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anonymous
 3 years ago
change to polar and then integrate
anonymous
 3 years ago
change to polar and then integrate

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anonymous
 3 years ago
Best ResponseYou've already chosen the best response.0\[\int\limits_{0}^{2}\int\limits_{0}^{\sqrt{4y ^{2}}} x ^{2}+y^{2} dxdy\]

anonymous
 3 years ago
Best ResponseYou've already chosen the best response.0i know it becomes \[r^{2} r dr dTheta\]

TuringTest
 3 years ago
Best ResponseYou've already chosen the best response.1yes, which simplifies to\[r^3drd\theta\]where are you stuck?

anonymous
 3 years ago
Best ResponseYou've already chosen the best response.0the sqrt term becomes x^2+y^2= 4 right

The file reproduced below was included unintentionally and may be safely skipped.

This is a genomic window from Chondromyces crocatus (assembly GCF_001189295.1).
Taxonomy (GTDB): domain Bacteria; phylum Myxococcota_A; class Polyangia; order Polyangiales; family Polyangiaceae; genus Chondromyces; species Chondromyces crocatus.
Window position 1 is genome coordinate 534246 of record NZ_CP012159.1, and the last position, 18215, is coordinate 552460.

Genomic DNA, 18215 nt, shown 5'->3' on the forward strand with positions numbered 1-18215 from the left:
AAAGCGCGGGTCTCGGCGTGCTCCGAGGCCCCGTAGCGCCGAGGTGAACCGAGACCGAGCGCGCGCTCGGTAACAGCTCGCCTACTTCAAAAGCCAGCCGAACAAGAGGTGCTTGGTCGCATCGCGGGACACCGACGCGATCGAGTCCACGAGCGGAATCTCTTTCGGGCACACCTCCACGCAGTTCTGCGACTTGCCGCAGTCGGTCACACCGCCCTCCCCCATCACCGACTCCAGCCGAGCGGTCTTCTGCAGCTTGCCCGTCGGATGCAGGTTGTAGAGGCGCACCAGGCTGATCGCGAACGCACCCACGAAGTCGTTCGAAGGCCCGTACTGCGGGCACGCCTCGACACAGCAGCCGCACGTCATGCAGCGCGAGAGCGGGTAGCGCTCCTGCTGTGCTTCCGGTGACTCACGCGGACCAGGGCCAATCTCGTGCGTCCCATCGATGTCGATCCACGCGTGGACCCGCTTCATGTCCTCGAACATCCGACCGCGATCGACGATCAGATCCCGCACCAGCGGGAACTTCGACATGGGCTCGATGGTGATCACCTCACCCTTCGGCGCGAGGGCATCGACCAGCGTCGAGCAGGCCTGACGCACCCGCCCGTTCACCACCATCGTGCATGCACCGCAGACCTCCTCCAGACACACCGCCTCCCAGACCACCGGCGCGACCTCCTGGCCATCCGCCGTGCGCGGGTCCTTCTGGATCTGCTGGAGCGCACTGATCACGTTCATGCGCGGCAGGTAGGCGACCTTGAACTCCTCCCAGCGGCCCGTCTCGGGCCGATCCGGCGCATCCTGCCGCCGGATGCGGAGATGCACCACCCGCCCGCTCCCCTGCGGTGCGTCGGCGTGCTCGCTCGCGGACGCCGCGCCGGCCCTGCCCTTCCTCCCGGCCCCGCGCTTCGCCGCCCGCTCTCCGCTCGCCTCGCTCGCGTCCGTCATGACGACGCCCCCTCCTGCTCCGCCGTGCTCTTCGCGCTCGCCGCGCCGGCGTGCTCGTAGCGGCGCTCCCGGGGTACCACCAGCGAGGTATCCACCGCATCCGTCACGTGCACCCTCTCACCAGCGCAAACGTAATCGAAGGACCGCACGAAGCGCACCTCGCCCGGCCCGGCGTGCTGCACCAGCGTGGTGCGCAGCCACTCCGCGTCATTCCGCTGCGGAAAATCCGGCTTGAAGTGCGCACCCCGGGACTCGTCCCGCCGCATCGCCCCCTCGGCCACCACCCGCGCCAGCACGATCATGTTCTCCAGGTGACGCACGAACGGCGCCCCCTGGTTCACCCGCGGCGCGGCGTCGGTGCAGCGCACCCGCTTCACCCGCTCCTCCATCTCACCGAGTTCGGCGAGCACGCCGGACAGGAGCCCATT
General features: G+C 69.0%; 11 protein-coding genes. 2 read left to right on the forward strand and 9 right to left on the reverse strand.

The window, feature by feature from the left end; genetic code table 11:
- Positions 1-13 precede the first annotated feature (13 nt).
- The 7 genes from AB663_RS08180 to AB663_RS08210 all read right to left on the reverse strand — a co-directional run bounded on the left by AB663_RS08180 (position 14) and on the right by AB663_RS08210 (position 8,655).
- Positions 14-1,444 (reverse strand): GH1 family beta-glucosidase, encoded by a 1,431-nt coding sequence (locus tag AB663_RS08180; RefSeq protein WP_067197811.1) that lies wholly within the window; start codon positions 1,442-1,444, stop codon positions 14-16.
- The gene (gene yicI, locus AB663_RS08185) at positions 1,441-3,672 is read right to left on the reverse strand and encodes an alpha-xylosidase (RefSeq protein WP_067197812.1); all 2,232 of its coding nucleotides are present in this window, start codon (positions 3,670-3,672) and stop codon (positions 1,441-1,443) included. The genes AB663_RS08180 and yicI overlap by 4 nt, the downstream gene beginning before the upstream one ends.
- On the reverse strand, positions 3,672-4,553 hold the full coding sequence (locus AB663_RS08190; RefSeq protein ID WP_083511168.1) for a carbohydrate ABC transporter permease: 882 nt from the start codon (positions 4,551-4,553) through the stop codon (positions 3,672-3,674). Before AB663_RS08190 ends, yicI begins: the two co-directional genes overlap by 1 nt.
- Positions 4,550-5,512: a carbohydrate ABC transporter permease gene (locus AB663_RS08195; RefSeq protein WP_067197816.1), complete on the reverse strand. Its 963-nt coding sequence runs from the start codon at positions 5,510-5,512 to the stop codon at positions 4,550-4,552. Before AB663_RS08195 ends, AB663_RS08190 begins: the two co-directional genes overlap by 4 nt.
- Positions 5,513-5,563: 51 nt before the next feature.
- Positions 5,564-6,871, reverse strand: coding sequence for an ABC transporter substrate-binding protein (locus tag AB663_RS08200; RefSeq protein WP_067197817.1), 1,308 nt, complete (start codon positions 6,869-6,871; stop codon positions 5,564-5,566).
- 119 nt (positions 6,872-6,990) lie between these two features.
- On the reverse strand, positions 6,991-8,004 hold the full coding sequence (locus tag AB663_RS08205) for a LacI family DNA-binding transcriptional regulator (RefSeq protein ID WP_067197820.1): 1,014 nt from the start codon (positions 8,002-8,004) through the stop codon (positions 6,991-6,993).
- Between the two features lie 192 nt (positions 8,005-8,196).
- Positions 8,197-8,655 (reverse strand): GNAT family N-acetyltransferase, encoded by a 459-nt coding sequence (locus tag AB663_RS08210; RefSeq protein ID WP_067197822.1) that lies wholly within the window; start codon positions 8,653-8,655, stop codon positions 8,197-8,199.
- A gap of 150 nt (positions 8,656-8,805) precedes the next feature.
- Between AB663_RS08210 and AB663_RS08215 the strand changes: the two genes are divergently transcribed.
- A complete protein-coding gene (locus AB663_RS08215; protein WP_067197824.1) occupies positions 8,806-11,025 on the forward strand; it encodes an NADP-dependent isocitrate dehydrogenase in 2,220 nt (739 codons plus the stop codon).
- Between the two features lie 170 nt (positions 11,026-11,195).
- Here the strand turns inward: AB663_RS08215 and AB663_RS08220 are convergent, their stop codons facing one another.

TuringTest
 3 years ago
Best ResponseYou've already chosen the best response.1x^2+y^2=r^2 what is the radius of the circle in question?

anonymous
 3 years ago
Best ResponseYou've already chosen the best response.0so i should get r^4/4 evaluated from 0 to 2 then i should get 4 dtheta

TuringTest
 3 years ago
Best ResponseYou've already chosen the best response.1and what are the bounds on theta?

TuringTest
 3 years ago
Best ResponseYou've already chosen the best response.1remember that sqrt(4y^2) is only the *top* of the circle, the bottom would require a negative sign, so the bounds on theta are only...?

TuringTest
 3 years ago
Best ResponseYou've already chosen the best response.1no problem, happy to help
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